The Crucible: Final Essay - Pleasanton Unified School District
The Crucible: Hysteria and Injustice Thesis Statement: The purpose is to educate and display to the reader the hysteria and injustice that can come from a
The Crucible remains a staple of high school English because it is rich in themes that are consistently relevant to human beings regardless of time period. But these themes aren't always easy to explain or dissect in the context of the play, and they can be even harder to develop into essays. Read on for an overview of what a theme is, a list of important themes in The Crucible with specific act-by-act details, and a summary of how to use this information in your essays and other assignments.
The Crucible: Final Essay - Pleasanton Unified School …
The second major theme in The Crucible (and one that teachers often ask about) is fear and hysteria. The fear caused by the thought of supernatural evil in Salem causes the characters in the play to turn a blind eye to logic and instead believe in claims not backed by actual “hard as rock” proof. Below are some of the Crucible quotes that relate to this theme.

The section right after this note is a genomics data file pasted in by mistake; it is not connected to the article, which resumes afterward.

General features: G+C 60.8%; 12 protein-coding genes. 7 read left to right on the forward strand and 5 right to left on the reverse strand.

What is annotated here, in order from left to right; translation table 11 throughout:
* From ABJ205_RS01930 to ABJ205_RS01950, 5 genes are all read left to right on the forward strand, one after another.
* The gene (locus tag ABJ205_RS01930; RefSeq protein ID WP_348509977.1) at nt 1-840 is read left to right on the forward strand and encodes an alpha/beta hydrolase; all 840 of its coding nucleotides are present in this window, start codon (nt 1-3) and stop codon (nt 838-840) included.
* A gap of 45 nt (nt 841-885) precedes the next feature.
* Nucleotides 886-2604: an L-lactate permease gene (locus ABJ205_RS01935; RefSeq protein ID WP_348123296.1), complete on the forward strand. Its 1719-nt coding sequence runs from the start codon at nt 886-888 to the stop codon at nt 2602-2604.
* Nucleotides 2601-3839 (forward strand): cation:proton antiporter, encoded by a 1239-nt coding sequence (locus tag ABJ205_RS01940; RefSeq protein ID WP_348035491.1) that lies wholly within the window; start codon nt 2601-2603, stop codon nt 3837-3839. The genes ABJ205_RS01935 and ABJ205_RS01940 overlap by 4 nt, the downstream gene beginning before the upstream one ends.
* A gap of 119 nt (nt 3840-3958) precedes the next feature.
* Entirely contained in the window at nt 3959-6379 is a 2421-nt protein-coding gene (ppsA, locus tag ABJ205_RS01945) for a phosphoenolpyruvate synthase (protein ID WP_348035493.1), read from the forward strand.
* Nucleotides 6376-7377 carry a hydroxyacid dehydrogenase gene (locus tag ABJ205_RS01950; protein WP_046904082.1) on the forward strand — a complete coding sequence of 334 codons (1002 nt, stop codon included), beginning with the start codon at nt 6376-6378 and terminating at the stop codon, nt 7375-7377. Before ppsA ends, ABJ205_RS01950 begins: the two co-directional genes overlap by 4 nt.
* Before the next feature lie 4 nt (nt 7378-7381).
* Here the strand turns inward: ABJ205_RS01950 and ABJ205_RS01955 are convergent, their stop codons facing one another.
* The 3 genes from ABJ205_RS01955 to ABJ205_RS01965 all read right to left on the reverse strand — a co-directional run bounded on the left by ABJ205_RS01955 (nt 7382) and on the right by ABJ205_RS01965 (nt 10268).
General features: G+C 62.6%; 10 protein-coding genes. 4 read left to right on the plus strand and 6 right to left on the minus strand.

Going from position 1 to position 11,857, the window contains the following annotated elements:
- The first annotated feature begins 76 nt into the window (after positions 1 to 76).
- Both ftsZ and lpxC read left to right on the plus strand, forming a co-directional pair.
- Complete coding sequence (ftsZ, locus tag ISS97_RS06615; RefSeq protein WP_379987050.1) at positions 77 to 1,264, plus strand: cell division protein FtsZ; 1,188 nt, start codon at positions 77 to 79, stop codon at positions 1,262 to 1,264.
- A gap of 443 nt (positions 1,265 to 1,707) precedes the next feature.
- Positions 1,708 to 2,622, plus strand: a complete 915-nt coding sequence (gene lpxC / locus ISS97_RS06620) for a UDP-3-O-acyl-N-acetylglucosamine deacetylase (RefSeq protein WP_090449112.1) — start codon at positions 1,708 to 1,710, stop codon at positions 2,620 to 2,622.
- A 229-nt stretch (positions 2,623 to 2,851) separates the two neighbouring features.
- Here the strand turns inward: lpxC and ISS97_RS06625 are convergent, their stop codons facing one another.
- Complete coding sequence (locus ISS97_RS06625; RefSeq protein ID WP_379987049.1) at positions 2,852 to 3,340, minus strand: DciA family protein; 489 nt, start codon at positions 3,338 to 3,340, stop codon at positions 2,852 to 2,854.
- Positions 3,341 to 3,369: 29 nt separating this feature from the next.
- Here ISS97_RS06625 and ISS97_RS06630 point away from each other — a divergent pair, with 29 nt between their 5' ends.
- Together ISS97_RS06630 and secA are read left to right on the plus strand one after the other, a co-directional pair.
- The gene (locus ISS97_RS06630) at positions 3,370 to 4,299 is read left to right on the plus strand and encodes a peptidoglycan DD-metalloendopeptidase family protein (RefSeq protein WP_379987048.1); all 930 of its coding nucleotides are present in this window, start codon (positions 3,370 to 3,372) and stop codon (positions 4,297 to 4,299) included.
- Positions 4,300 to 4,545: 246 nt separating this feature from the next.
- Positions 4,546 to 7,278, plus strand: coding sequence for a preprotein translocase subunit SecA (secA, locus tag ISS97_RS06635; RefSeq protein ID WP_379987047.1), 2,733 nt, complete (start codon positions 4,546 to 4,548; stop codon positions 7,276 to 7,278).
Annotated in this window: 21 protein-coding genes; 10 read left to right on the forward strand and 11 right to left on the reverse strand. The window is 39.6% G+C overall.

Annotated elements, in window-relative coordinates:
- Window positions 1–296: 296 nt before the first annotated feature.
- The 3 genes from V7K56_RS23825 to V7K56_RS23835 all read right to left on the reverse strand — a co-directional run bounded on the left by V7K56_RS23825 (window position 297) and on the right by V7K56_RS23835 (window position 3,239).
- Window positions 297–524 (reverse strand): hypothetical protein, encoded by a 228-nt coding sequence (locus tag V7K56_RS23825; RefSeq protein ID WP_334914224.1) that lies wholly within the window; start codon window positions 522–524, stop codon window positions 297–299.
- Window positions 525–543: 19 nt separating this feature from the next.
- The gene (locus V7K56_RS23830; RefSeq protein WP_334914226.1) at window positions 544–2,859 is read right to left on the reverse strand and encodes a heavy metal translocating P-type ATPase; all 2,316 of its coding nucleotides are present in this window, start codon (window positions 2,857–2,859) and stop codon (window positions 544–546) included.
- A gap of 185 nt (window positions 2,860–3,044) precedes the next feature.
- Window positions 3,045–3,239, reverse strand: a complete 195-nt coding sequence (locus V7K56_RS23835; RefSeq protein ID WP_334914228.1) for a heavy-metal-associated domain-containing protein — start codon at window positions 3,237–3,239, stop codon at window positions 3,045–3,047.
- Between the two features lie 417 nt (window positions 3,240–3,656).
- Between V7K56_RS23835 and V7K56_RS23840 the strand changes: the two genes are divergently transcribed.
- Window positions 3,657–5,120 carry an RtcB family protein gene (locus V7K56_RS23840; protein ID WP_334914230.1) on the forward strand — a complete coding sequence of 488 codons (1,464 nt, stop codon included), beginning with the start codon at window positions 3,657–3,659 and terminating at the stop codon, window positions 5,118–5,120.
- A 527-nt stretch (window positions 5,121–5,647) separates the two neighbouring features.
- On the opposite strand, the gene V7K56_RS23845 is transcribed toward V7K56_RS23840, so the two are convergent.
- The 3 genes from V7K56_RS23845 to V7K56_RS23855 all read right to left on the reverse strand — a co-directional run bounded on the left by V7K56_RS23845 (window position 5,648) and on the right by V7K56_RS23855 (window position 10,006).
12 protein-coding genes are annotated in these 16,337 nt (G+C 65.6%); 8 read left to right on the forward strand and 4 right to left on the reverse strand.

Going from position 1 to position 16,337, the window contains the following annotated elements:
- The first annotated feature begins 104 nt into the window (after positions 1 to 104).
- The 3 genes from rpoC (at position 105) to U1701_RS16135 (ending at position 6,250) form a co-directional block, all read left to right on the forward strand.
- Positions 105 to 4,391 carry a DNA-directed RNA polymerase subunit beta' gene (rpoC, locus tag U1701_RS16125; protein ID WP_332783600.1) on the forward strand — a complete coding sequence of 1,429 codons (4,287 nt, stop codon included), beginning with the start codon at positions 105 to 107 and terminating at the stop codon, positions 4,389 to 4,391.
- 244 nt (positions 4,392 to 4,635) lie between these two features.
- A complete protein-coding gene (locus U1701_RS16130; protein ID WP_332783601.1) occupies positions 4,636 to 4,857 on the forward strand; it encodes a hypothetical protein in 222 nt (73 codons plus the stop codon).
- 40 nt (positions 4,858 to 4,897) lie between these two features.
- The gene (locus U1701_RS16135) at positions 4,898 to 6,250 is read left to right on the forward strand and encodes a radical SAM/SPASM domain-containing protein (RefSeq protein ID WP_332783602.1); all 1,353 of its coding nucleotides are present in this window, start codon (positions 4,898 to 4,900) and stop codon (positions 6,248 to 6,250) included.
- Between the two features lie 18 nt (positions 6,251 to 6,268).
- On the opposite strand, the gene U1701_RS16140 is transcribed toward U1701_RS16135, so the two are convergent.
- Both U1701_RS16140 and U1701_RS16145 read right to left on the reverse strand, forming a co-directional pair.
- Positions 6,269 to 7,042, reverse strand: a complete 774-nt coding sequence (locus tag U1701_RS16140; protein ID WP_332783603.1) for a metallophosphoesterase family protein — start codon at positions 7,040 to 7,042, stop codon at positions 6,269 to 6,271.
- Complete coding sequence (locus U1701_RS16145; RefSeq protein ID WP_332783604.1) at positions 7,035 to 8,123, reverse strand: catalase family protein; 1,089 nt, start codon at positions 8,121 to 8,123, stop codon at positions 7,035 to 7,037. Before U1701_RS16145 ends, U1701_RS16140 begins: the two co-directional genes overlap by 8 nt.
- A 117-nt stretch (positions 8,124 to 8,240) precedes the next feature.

1. A crucible is defined as a severe test. Write an essay discussing the significance of the title. What is "the crucible" within the play and how does it bringThis line is a reference to the name of the play, The Crucible. A crucible is used to melt down metals and separate out the base metals - or in the case of those questioned about witchcraft, it separates out lies and hypocrisy. There's more true to this statement than Danforth knows, however; not only do the trials melt down the fronts people have put up, but they also expose people's core selves.These are themes that could be considered subsets of the topics detailed in the previous sections, but there's also room to discuss them as topics in their own right. I'll give a short summary of how each plays a role in the events of The Crucible.Miller's portrayal of women in The Crucible is a much-discussed topic. The attitudes towards women in the 1950s, when the play was written, are evident in the roles they're given. The most substantial female character is Abigail, who is portrayed as a devious and highly sexualized young woman. She is cast as a villain. Then, on the other end of the spectrum, we have Rebecca Nurse. She is a sensible, saintly old woman who chooses to martyr herself rather than lie and confess to witchcraft. The other two main female characters, Elizabeth and Mary Warren, are somewhat bland. Elizabeth is defined by her relationship to John, and Mary is pushed around by other characters (mostly men) throughout the play. The Crucible presents a view of women that essentially reduces them to caricatures of human beings that are defined by their roles as mothers, wives, and servants to men. Abigail, the one character who breaks from this mold slightly, is portrayed extremely unsympathetically despite the fact that the power dynamic between her and John makes him far more culpable in their illicit relationship. This final section is devoted to The Crucible quotes that don't relate to one of the themes listed above, but still mark an important moment in the play.Proctor, the play’s tragic hero, has theconscience of an honest man, but he also has a secret flaw—his pastaffair with Abigail. Her sexual jealousy, accentuated by Proctor’stermination of their affair, provides the spark for the witch trials;Proctor thus bears some responsibility for what occurs. He feelsthat the only way to stop Abigail and the girls from their liesis to confess his adultery. He refrains for a long time from confessinghis sin, however, for the sake of his own good name and his wife’shonor. Eventually, though, Proctor’s attempts to reveal Abigailas a fraud without revealing the crucial information about theiraffair fail, and he makes a public confession of his sin. But bythe time he comes clean, it is too late to stop the craze from runningits course, and Proctor himself is arrested and accused of beinga witch.